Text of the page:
These pleadings, and the counter pleadings, being duly heard, the very learned Judge in set terms decided, to wit,— That as for the boat, he awarded it to the plaintiffs, because they had merely abandoned it to save their lives; but that with regard to the controverted whale, harpoons, and line, they belonged to the defendants; the whale, because it was a Loose-Fish at the time of the final capture; and the harpoons and line because when the fish made off with them, it (the fish) acquired a property in those articles; and hence anybody who afterwards took the fish had a right to them. Now the defendants afterwards took the fish; ergo, the aforesaid articles were theirs.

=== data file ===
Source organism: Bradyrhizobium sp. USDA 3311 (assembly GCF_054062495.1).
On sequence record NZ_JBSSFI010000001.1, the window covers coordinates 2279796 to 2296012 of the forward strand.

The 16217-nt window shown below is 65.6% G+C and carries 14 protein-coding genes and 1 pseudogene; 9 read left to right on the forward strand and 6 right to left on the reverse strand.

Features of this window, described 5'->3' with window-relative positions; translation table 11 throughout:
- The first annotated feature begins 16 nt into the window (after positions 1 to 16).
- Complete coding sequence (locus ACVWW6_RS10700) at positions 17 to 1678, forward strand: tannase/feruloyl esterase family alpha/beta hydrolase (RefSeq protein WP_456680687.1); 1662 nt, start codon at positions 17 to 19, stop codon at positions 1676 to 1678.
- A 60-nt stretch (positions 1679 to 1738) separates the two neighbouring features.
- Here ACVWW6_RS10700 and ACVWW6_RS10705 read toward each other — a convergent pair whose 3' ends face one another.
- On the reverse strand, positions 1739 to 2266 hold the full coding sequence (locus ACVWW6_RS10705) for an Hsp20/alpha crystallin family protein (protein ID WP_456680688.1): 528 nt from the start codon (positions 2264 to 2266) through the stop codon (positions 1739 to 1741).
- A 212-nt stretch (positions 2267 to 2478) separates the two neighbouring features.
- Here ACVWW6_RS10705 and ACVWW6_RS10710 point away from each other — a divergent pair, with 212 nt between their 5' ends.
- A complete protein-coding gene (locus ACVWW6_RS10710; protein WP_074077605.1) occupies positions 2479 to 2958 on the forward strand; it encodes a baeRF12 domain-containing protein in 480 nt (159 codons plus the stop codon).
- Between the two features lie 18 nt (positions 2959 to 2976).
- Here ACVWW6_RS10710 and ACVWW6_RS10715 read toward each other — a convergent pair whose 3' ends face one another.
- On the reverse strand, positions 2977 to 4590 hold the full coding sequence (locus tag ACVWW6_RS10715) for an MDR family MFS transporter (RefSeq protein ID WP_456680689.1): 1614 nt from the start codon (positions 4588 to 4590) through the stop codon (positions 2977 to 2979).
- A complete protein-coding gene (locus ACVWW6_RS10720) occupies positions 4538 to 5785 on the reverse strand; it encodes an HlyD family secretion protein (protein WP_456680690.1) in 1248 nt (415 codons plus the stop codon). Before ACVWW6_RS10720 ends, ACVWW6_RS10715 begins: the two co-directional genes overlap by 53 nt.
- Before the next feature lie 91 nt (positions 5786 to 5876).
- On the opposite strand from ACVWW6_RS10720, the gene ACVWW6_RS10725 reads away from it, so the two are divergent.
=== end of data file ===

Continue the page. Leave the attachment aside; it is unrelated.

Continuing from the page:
A common man looking at this decision of the very learned Judge, might possibly object to it. But ploughed up to the primary rock of the matter, the two great principles laid down in the twin whaling laws previously quoted, and applied and elucidated by Lord Ellenborough in the above cited case; these two laws touching Fast-Fish and Loose-Fish, I say, will on reflection, be found the fundamentals of all human jurisprudence; For notwithstanding its complicated tracery of sculpture, the Temple of the Law, like the Temple of the Philistines, has but two props to stand on.
Is it not a saying in every one's mouth, Possession is half of the law: that is, regardless of how the thing came into possession?